Jessica is, " distressed by the degree to which feminism still carries political weight. Even under the current administration there is a continuing belief that groups like the National Organization for Women speak for women. And men are discriminated against in public policy, as in federal legislation like Title IX, the program to bolster female athletics in college."

She's right. That one dollar out of every ten or twenty that's spent on women's sports is just destroying the manhood of Our Boys, isn't it?

And, yeah, everyone knows that NOW has always fought for equality for iguanas and has nothing to do with women's issues. Those of you who might be thinking that it's directly due to NOW's past efforts that an organization like AEI thought it was necessary today to actually ask women what they think about things are just delusional.

Mona says, "Women used to rely on gentlemen to protect them from louts and predators." Louts? What century is this woman from? And, short of hiring a guy to walk around behind me 24/7, I don't see how I can be protected from "predators" if I don't learn to protect myself to some extent, okay?

In fact, I'd prefer to live in a society that protected me from "predators" rather than relying on the efforts of some coincidentally male passerby.

Louts are something I could probably handle on my own, should I happen to meet any.

Mona points out, "I was in college when feminism was reaching its apex." Cognitive dissonance ensues, especially when I read Mona's later remark that we didn't need feminism since the spread of education [for women] would have "taken care of" most of the inequalities in our society. I offer a silent plea for forgiveness to the feminists who spent their lives fighting for a woman's right to an education.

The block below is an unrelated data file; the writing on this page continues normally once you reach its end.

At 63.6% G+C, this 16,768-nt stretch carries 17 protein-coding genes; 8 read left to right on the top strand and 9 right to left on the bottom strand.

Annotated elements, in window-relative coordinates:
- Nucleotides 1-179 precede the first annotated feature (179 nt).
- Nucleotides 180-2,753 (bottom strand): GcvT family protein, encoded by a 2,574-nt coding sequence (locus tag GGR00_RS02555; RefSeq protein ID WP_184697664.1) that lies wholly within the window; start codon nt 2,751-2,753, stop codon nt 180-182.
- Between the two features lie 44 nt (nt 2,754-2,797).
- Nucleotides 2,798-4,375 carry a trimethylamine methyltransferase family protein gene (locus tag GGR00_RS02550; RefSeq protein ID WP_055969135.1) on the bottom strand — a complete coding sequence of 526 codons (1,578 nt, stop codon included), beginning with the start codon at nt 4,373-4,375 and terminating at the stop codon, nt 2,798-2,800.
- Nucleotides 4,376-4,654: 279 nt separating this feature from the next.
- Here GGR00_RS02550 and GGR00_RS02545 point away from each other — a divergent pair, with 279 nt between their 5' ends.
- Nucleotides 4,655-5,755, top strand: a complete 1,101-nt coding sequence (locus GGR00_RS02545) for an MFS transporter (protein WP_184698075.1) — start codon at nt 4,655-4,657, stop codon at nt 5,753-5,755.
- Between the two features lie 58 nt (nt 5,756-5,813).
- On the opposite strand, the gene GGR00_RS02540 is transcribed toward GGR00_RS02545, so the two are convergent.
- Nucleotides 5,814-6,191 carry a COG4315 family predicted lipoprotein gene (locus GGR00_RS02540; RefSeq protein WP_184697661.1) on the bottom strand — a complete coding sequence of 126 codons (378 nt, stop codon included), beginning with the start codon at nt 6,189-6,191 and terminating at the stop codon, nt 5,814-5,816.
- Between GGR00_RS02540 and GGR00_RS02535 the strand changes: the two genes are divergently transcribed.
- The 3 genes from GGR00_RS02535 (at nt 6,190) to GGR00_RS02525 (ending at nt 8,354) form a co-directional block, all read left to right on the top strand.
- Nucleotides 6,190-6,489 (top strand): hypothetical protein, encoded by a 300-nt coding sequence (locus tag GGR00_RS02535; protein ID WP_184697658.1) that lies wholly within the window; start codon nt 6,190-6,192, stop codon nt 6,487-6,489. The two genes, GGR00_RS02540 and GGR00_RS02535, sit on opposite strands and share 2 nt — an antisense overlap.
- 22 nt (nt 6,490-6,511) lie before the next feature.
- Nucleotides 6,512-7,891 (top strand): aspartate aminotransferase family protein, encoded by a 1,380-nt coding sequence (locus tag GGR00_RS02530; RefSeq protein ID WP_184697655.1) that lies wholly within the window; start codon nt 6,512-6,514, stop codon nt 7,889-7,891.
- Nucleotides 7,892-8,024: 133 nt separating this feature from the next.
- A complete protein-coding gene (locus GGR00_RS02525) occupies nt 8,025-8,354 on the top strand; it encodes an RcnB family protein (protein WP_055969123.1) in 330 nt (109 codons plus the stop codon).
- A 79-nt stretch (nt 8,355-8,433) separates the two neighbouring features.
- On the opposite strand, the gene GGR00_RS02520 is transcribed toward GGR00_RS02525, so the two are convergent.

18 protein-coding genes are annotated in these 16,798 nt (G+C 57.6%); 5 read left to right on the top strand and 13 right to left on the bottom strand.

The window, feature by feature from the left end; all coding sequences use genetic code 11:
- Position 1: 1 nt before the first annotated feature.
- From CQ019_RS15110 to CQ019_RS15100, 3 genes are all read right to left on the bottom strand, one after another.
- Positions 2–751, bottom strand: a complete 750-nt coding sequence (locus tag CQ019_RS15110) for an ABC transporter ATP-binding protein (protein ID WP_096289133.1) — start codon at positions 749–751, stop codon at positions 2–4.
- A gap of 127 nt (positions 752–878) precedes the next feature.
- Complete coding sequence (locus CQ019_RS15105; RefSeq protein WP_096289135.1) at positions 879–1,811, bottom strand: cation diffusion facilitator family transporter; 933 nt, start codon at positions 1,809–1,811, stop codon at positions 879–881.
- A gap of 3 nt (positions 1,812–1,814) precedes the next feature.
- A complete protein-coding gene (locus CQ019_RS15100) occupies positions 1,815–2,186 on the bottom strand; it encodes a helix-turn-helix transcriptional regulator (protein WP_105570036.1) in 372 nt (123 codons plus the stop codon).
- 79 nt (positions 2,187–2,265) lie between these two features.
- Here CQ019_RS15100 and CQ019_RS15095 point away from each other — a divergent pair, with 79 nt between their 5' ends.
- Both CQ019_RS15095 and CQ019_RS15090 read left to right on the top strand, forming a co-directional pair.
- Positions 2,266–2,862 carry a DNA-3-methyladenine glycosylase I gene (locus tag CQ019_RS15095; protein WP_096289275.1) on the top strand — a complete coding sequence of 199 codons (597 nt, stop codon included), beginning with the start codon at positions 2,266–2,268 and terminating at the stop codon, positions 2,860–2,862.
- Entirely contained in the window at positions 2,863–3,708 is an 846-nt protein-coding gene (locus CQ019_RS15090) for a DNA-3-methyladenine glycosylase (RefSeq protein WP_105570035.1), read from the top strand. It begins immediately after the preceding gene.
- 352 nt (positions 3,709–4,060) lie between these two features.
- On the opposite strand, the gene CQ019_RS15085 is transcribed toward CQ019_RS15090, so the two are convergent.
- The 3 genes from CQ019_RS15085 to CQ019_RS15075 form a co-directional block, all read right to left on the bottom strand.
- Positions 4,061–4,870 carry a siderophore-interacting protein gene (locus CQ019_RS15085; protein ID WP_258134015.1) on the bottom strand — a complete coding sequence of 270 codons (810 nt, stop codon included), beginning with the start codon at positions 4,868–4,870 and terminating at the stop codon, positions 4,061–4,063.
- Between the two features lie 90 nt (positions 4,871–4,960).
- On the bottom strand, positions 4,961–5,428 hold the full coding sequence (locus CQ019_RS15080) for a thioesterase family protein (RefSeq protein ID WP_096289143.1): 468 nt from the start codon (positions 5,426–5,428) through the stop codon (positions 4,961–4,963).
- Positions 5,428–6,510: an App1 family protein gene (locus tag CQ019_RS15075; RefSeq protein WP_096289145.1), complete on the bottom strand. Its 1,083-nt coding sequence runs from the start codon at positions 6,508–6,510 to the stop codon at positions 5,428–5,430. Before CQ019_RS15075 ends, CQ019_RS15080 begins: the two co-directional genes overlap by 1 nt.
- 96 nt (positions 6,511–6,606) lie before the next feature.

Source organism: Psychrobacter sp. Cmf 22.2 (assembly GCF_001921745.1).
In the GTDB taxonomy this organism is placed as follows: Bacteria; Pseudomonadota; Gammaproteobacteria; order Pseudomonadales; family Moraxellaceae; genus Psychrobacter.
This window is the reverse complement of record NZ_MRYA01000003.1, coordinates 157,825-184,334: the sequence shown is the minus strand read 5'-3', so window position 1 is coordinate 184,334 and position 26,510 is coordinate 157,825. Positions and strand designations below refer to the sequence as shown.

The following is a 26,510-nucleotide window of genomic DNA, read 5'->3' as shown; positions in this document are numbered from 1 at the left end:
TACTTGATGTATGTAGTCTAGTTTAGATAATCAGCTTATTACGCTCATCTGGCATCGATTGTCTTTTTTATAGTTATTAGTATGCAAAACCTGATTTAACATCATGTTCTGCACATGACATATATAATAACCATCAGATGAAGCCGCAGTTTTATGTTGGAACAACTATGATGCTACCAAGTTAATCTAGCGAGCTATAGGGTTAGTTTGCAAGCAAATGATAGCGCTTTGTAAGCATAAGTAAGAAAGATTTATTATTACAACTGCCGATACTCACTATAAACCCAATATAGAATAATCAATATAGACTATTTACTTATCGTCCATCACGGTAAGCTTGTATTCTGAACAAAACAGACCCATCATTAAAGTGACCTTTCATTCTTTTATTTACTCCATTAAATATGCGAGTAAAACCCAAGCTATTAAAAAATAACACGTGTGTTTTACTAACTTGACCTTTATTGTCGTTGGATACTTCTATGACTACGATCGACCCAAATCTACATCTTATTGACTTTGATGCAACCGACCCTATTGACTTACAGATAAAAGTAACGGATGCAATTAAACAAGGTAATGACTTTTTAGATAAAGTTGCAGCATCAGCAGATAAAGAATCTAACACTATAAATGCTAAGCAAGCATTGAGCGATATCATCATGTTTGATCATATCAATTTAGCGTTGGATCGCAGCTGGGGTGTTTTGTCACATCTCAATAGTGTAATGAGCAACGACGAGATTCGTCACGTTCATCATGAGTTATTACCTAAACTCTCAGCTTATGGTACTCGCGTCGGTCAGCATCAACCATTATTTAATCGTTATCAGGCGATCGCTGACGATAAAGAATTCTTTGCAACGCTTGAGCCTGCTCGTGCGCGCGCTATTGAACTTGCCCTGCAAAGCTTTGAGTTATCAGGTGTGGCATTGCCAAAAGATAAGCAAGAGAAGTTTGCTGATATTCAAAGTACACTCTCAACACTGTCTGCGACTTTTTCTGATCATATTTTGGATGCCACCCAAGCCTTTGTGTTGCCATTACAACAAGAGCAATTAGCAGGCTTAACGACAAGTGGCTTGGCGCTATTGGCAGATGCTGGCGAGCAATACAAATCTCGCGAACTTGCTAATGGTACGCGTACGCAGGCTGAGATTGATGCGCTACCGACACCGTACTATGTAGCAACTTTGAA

There will be a brief pause while I fly over to Iraq and explain to the rape victims there that men's "traditional" role is to "protect" women and that it's the fault of sensitive, intelligent men that "modern manhood" is having to assert itself in such an unpleasant fashion on their unprotected bodies.

I will be spending the rest of the day throwing up and I will not be reading the rest of this article which, when the pain in my head finally made me give up on it, was bordering on the libelous in reference to every Conservative's favorite target, Bill Clinton. I find that I am, indeed, insufficiently "spunky" to swallow this bilge.

The rest of my blogroll, everything after "O," will have to wait until my stomach settles.

Posted by AnneZook at 01:25 PM


Whoa! That was a well deserved rant. <heh> It's only going to get better, too. My former business partner had a saying "Swimming a lap in a pool of vomit". I think we're in for a marathon session.

Posted by: John at August 18, 2003 05:51 PM

From one of the linked articles:

"If I were on the front line, or a helicopter pilot, I would still expect the same politeness I would anywhere. But that’s why women shouldn’t be there: If a woman and a man are in combat together, the man, if he’s been brought up right, will sacrifice his life for the woman. And that’s the way it should be—which is why we have to define roles and keep women out of certain ones."


Do these women really fail to understand that the reason men were once expected to sacrifice their lives for women is because women's reproductive power outstrips that of men? One man can sire many children among a group of women; one woman in a group of men can only have one child at a time.

However, now that propagation of the species is not longer of paramount concern, that rule no longer applies in a meaningful way-- why should it be used to justify keeping women from fulfilling roles in which they'd be valuable?


Posted by: C at August 19, 2003 01:42 PM

Got to remember: They don't "believe" in Evolution, so your arguments are meaningless to them. They fall on deaf ears.

Posted by: John at August 19, 2003 02:27 PM